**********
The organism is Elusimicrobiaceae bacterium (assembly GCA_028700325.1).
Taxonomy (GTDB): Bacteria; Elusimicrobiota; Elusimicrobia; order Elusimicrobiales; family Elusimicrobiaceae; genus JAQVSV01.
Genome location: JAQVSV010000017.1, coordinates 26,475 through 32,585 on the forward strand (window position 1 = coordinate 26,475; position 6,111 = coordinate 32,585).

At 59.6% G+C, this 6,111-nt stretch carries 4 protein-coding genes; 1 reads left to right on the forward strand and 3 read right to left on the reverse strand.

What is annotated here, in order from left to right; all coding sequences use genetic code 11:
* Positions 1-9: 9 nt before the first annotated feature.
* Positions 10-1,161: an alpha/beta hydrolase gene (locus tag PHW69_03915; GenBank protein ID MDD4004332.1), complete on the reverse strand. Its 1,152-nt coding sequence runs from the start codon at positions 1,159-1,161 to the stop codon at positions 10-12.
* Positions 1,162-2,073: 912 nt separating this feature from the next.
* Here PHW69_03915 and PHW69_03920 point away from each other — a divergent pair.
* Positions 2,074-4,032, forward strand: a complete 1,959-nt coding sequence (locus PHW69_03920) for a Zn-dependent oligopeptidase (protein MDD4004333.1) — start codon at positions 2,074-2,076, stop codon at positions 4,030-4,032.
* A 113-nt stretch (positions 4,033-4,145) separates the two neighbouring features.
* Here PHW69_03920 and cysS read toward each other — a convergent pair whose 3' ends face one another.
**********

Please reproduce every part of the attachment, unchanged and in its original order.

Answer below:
The organism is Elusimicrobiaceae bacterium (assembly GCA_028700325.1).
Taxonomy (GTDB): Bacteria; Elusimicrobiota; Elusimicrobia; order Elusimicrobiales; family Elusimicrobiaceae; genus JAQVSV01.
Genome location: JAQVSV010000017.1, coordinates 26,475 through 32,585 on the forward strand (window position 1 = coordinate 26,475; position 6,111 = coordinate 32,585).

At 59.6% G+C, this 6,111-nt stretch carries 4 protein-coding genes; 1 reads left to right on the forward strand and 3 read right to left on the reverse strand.

What is annotated here, in order from left to right; all coding sequences use genetic code 11:
* Positions 1-9: 9 nt before the first annotated feature.
* Positions 10-1,161: an alpha/beta hydrolase gene (locus tag PHW69_03915; GenBank protein ID MDD4004332.1), complete on the reverse strand. Its 1,152-nt coding sequence runs from the start codon at positions 1,159-1,161 to the stop codon at positions 10-12.
* Positions 1,162-2,073: 912 nt separating this feature from the next.
* Here PHW69_03915 and PHW69_03920 point away from each other — a divergent pair.
* Positions 2,074-4,032, forward strand: a complete 1,959-nt coding sequence (locus PHW69_03920) for a Zn-dependent oligopeptidase (protein MDD4004333.1) — start codon at positions 2,074-2,076, stop codon at positions 4,030-4,032.
* A 113-nt stretch (positions 4,033-4,145) separates the two neighbouring features.
* Here PHW69_03920 and cysS read toward each other — a convergent pair whose 3' ends face one another.